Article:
In March 1991, when a series of earthquakes hit the western side of the island of Luzon along the Zambales Mountains, locals awoke to the reality that in the middle of the Zambales range, there might be a dormant volcano. Pinatubo — quiet since before the lands under it were named the Philippines — erupted a few months later, in June.
The explosion was to be the second largest of the 20th century (second only to that of Novarupta in Alaska in 1912). Unlike the Alaskan volcano, half a million people lived next to Pinatubo and several important river systems stem from its peak. A logistical and environmental nightmare loomed. Adding to the woes, a typhoon was ripped through the island, mixing Pinatubo’s ash with rains, which created concrete-like mud that collapsed roofs and buildings miles away.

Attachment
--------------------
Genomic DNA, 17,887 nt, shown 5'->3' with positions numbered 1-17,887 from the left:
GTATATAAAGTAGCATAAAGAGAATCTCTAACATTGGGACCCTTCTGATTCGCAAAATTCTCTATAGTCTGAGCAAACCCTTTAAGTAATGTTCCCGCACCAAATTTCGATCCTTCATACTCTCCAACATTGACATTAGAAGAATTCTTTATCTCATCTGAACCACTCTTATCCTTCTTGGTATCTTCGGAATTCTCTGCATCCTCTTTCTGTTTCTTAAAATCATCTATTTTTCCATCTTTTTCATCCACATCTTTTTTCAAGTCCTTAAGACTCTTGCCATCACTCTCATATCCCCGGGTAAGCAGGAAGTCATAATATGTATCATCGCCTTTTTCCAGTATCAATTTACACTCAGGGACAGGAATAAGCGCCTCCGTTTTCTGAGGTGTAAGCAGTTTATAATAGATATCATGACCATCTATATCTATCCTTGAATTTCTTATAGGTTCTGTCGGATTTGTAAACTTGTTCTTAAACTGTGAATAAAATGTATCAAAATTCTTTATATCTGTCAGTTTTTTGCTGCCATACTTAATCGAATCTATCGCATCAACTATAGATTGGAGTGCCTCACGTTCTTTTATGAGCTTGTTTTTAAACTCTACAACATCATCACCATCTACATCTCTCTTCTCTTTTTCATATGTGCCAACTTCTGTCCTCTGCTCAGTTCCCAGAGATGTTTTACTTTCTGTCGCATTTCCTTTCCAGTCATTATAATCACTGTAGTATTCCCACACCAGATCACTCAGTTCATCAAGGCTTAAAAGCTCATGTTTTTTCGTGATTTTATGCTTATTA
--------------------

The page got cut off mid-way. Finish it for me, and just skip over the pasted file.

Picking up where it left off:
Many photojournalists came to the area, and the most iconic shot of the explosion — and perhaps of any volcanic eruption — was that of a Ford Fierra fleeing a gargantuan cloud of pyroclastic flows, a fast-moving current of hot gas up to 450 mph and 1,000 °C strong. [See a pyroclastic flow in action on video here.] The photo was taken by Alberto Garcia, chief photographer of Tempo, a tabloid affiliated with the Manila Bulletin, who remembers taking the photo about 20-30 km away from the caldera:
“It took me 30 minutes to prepare my things and headed back to Zambales where the [volcanologists] were stationed. … So everybody jumped into our vehicles and I was trying to put on my gas masked when I saw a blue pick-up ahead of that beautiful wall of gray. I opened the door and tried shooting the picture with my 50mm lens but it was too tight, so I decided to change the lens and used the 24mm instead and made sure my setting was correct and shot eight frames. Although I had only eight shots, I rewound the entire roll of film, keeping it safe in my pocket.”
Garcia won the World Press Photo, in the nature and environment category. The photo was included in Time’s “Greatest Images of the 20th Century” (2001) and National Geographic’s “100 Best Pictures” (2001).